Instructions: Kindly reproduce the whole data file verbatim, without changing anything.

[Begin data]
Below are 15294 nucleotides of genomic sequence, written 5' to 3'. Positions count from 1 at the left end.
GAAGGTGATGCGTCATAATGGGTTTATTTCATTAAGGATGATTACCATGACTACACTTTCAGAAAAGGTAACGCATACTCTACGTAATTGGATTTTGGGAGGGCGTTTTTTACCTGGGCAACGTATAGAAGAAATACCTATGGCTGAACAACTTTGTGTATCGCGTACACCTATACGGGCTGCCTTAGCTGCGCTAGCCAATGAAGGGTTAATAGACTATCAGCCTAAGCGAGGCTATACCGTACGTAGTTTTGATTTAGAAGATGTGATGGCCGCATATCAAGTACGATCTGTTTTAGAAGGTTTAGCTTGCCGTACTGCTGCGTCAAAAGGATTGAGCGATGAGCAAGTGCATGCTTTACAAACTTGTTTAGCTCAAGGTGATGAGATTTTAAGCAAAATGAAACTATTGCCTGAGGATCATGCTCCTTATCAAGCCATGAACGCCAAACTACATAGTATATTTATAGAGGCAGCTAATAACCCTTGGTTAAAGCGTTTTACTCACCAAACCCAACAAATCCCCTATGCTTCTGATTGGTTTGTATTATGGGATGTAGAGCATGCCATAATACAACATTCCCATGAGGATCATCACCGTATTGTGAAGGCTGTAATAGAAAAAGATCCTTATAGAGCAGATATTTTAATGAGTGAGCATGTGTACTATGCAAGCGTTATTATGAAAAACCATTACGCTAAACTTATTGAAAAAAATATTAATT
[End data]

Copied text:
Below are 15294 nucleotides of genomic sequence, written 5' to 3'. Positions count from 1 at the left end.
GAAGGTGATGCGTCATAATGGGTTTATTTCATTAAGGATGATTACCATGACTACACTTTCAGAAAAGGTAACGCATACTCTACGTAATTGGATTTTGGGAGGGCGTTTTTTACCTGGGCAACGTATAGAAGAAATACCTATGGCTGAACAACTTTGTGTATCGCGTACACCTATACGGGCTGCCTTAGCTGCGCTAGCCAATGAAGGGTTAATAGACTATCAGCCTAAGCGAGGCTATACCGTACGTAGTTTTGATTTAGAAGATGTGATGGCCGCATATCAAGTACGATCTGTTTTAGAAGGTTTAGCTTGCCGTACTGCTGCGTCAAAAGGATTGAGCGATGAGCAAGTGCATGCTTTACAAACTTGTTTAGCTCAAGGTGATGAGATTTTAAGCAAAATGAAACTATTGCCTGAGGATCATGCTCCTTATCAAGCCATGAACGCCAAACTACATAGTATATTTATAGAGGCAGCTAATAACCCTTGGTTAAAGCGTTTTACTCACCAAACCCAACAAATCCCCTATGCTTCTGATTGGTTTGTATTATGGGATGTAGAGCATGCCATAATACAACATTCCCATGAGGATCATCACCGTATTGTGAAGGCTGTAATAGAAAAAGATCCTTATAGAGCAGATATTTTAATGAGTGAGCATGTGTACTATGCAAGCGTTATTATGAAAAACCATTACGCTAAACTTATTGAAAAAAATATTAATT